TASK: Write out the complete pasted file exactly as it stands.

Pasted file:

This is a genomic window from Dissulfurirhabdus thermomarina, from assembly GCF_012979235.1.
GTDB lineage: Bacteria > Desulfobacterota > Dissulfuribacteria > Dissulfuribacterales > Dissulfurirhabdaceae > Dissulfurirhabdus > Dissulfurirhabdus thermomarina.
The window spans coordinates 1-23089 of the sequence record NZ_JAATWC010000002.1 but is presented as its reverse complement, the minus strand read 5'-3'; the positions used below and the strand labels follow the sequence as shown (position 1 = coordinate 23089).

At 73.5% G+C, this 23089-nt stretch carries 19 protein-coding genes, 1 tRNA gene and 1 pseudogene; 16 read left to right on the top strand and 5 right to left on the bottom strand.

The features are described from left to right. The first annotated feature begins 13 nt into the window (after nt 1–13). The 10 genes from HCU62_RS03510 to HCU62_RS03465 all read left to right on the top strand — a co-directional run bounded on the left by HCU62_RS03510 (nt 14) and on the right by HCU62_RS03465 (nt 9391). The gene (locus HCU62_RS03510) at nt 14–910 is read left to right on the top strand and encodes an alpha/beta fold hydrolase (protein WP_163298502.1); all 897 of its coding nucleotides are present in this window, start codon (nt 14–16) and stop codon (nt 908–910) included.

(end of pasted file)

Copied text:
This is a genomic window from Dissulfurirhabdus thermomarina, from assembly GCF_012979235.1.
GTDB lineage: Bacteria > Desulfobacterota > Dissulfuribacteria > Dissulfuribacterales > Dissulfurirhabdaceae > Dissulfurirhabdus > Dissulfurirhabdus thermomarina.
The window spans coordinates 1-23089 of the sequence record NZ_JAATWC010000002.1 but is presented as its reverse complement, the minus strand read 5'-3'; the positions used below and the strand labels follow the sequence as shown (position 1 = coordinate 23089).

At 73.5% G+C, this 23089-nt stretch carries 19 protein-coding genes, 1 tRNA gene and 1 pseudogene; 16 read left to right on the top strand and 5 right to left on the bottom strand.

The features are described from left to right. The first annotated feature begins 13 nt into the window (after nt 1–13). The 10 genes from HCU62_RS03510 to HCU62_RS03465 all read left to right on the top strand — a co-directional run bounded on the left by HCU62_RS03510 (nt 14) and on the right by HCU62_RS03465 (nt 9391). The gene (locus HCU62_RS03510) at nt 14–910 is read left to right on the top strand and encodes an alpha/beta fold hydrolase (protein WP_163298502.1); all 897 of its coding nucleotides are present in this window, start codon (nt 14–16) and stop codon (nt 908–910) included.